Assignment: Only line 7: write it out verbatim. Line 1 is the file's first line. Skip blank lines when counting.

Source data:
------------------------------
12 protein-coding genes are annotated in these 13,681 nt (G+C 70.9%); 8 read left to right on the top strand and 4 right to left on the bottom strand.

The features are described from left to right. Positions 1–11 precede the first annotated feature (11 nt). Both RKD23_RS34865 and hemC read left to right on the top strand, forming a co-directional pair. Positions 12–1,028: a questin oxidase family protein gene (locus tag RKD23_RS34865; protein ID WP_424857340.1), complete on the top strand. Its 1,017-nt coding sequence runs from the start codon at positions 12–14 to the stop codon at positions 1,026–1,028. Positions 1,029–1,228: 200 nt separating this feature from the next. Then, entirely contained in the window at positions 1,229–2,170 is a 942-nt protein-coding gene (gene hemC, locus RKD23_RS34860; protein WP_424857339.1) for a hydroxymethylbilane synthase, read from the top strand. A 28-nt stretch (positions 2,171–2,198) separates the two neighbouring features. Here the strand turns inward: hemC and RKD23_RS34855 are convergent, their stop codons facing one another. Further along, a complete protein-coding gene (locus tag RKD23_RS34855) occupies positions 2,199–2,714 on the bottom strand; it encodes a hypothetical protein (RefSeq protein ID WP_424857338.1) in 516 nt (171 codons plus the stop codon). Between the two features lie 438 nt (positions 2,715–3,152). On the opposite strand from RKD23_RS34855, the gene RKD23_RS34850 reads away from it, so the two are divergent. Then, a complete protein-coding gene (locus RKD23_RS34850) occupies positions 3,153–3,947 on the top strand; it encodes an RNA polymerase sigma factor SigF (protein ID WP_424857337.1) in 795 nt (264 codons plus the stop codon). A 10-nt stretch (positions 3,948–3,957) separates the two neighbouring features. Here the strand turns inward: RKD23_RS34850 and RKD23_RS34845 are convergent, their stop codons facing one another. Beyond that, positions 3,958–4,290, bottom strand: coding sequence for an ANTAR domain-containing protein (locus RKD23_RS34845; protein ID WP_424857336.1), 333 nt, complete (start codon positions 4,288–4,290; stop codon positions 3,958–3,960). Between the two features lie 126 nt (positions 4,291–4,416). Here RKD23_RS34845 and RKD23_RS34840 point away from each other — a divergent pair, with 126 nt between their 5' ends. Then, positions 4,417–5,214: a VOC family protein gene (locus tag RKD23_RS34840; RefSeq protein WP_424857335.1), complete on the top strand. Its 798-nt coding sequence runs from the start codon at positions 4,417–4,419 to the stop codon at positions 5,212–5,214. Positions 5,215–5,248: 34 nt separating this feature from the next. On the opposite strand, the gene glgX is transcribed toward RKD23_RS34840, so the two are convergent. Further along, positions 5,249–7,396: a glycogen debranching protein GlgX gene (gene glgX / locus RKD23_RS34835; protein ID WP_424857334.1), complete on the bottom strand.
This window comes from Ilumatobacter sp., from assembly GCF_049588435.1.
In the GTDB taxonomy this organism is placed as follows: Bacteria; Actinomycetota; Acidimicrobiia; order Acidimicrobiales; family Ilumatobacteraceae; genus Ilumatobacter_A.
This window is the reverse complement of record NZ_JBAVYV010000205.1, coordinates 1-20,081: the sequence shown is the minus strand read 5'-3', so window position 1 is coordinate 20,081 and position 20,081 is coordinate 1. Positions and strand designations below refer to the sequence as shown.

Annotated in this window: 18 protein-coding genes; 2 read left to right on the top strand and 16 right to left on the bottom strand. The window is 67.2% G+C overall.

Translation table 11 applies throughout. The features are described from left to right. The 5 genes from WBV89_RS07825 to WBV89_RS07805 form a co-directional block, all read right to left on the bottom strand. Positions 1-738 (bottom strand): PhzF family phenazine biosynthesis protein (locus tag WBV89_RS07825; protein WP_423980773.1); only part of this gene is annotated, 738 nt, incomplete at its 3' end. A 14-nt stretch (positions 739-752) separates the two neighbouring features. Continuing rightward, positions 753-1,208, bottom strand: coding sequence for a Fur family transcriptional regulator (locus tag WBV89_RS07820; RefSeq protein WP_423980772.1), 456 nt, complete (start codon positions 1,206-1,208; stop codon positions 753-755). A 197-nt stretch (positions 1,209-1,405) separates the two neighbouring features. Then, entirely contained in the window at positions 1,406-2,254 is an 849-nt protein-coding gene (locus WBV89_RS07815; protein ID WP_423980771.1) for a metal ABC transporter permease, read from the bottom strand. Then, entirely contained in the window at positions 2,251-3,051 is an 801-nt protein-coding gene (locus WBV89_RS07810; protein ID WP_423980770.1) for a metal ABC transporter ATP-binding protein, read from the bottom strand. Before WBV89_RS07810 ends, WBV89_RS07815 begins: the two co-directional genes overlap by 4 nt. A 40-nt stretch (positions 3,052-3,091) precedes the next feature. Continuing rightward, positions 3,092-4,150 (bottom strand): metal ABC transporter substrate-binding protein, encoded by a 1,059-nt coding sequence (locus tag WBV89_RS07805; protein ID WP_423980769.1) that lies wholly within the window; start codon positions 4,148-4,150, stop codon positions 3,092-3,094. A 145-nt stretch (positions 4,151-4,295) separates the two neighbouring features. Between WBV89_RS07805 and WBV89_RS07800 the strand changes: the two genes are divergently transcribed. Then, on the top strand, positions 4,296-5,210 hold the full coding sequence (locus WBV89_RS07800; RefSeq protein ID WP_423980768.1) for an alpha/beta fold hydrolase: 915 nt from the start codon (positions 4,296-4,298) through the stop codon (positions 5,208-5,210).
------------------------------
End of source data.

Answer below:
Translation table 11 applies throughout. The features are described from left to right. The 5 genes from WBV89_RS07825 to WBV89_RS07805 form a co-directional block, all read right to left on the bottom strand. Positions 1-738 (bottom strand): PhzF family phenazine biosynthesis protein (locus tag WBV89_RS07825; protein WP_423980773.1); only part of this gene is annotated, 738 nt, incomplete at its 3' end. A 14-nt stretch (positions 739-752) separates the two neighbouring features. Continuing rightward, positions 753-1,208, bottom strand: coding sequence for a Fur family transcriptional regulator (locus tag WBV89_RS07820; RefSeq protein WP_423980772.1), 456 nt, complete (start codon positions 1,206-1,208; stop codon positions 753-755). A 197-nt stretch (positions 1,209-1,405) separates the two neighbouring features. Then, entirely contained in the window at positions 1,406-2,254 is an 849-nt protein-coding gene (locus WBV89_RS07815; protein ID WP_423980771.1) for a metal ABC transporter permease, read from the bottom strand. Then, entirely contained in the window at positions 2,251-3,051 is an 801-nt protein-coding gene (locus WBV89_RS07810; protein ID WP_423980770.1) for a metal ABC transporter ATP-binding protein, read from the bottom strand. Before WBV89_RS07810 ends, WBV89_RS07815 begins: the two co-directional genes overlap by 4 nt. A 40-nt stretch (positions 3,052-3,091) precedes the next feature. Continuing rightward, positions 3,092-4,150 (bottom strand): metal ABC transporter substrate-binding protein, encoded by a 1,059-nt coding sequence (locus tag WBV89_RS07805; protein ID WP_423980769.1) that lies wholly within the window; start codon positions 4,148-4,150, stop codon positions 3,092-3,094. A 145-nt stretch (positions 4,151-4,295) separates the two neighbouring features. Between WBV89_RS07805 and WBV89_RS07800 the strand changes: the two genes are divergently transcribed. Then, on the top strand, positions 4,296-5,210 hold the full coding sequence (locus WBV89_RS07800; RefSeq protein ID WP_423980768.1) for an alpha/beta fold hydrolase: 915 nt from the start codon (positions 4,296-4,298) through the stop codon (positions 5,208-5,210).